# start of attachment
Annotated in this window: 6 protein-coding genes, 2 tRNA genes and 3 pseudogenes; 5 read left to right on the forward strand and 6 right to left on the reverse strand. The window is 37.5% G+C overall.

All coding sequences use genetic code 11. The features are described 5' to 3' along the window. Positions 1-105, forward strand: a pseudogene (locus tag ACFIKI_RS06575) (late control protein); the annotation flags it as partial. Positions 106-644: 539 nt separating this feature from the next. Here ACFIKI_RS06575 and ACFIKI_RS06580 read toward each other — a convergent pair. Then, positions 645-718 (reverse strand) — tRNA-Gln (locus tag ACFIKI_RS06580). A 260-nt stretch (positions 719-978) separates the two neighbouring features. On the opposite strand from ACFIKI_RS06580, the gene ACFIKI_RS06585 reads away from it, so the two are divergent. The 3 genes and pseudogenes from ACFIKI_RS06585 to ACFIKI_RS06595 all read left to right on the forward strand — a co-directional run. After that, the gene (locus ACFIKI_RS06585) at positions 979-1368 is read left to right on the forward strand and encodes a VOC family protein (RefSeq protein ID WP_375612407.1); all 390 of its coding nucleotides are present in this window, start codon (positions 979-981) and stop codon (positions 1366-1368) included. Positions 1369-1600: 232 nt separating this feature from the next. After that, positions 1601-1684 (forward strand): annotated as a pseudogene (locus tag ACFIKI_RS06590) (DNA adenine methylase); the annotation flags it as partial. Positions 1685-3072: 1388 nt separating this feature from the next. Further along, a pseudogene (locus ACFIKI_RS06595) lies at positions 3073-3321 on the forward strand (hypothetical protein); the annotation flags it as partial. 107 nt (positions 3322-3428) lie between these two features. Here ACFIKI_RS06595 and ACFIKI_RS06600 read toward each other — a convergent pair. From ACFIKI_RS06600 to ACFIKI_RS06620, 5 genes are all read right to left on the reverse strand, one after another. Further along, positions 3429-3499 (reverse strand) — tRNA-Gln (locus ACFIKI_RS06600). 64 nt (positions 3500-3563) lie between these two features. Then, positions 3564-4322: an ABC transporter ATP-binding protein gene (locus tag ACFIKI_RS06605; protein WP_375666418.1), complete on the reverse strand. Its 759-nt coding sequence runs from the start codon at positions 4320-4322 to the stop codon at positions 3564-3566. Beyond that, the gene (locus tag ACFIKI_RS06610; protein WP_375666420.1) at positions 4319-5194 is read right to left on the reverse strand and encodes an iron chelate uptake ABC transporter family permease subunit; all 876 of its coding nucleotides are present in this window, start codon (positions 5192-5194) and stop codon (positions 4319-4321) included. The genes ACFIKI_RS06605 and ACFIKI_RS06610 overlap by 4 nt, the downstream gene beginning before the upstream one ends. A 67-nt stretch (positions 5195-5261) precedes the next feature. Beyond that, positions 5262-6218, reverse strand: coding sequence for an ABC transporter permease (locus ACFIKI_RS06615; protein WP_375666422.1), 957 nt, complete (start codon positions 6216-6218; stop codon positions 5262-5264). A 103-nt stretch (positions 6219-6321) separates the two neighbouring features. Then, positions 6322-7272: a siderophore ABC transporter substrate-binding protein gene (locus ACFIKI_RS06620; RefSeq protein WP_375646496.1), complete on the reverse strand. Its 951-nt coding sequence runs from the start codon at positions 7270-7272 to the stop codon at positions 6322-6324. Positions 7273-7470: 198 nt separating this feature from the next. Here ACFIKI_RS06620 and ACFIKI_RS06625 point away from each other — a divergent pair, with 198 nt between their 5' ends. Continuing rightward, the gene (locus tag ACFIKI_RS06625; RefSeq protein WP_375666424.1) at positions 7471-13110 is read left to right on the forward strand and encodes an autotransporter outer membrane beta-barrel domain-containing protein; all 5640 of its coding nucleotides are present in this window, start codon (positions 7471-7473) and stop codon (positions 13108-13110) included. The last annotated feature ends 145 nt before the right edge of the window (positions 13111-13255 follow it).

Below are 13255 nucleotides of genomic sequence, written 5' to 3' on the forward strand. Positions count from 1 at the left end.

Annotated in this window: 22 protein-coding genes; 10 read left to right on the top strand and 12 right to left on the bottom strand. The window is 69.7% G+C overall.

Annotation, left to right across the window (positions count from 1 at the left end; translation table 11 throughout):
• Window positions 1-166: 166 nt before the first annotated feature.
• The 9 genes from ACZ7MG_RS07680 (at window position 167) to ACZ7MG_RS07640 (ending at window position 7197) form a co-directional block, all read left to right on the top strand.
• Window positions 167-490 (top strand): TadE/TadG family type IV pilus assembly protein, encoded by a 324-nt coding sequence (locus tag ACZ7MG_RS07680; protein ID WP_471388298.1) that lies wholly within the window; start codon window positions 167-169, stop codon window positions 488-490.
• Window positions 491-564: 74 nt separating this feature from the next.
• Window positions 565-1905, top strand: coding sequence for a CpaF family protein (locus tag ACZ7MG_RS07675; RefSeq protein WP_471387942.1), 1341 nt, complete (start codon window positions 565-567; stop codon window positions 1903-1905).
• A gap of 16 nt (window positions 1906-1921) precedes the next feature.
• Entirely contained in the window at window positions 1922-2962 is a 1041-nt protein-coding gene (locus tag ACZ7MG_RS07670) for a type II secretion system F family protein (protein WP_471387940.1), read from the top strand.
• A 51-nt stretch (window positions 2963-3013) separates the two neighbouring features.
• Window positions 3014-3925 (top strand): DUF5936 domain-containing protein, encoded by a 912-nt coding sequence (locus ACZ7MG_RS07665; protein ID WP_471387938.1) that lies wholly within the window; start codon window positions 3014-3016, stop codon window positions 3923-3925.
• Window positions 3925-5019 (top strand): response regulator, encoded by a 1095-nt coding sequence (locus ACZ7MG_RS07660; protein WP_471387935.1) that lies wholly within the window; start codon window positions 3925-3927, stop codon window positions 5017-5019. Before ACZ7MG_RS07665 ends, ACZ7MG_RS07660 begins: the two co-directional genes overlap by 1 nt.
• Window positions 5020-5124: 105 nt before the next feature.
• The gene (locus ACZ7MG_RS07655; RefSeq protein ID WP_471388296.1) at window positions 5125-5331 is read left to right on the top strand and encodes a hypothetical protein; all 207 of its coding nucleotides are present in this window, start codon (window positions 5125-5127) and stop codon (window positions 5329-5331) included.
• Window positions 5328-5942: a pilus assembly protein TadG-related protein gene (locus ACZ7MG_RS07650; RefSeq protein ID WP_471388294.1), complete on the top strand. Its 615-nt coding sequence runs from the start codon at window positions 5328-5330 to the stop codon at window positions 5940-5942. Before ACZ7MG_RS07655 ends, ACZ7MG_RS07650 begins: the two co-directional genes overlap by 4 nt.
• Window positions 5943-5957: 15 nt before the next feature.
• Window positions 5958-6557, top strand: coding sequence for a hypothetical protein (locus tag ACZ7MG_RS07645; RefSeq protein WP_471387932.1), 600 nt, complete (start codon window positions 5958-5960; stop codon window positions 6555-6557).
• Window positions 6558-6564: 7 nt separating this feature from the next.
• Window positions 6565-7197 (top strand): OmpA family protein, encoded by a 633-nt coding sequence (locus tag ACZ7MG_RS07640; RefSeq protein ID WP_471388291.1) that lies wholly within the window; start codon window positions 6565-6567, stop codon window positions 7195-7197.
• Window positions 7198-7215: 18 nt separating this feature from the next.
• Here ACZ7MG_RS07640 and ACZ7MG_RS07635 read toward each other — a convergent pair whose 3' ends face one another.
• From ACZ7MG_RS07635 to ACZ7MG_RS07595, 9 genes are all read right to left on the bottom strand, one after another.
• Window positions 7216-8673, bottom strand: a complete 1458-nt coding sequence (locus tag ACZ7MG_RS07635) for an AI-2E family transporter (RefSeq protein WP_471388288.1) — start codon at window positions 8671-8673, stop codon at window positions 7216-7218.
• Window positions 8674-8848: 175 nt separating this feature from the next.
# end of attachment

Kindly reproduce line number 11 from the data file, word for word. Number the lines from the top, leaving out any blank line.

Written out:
• A gap of 16 nt (window positions 1906-1921) precedes the next feature.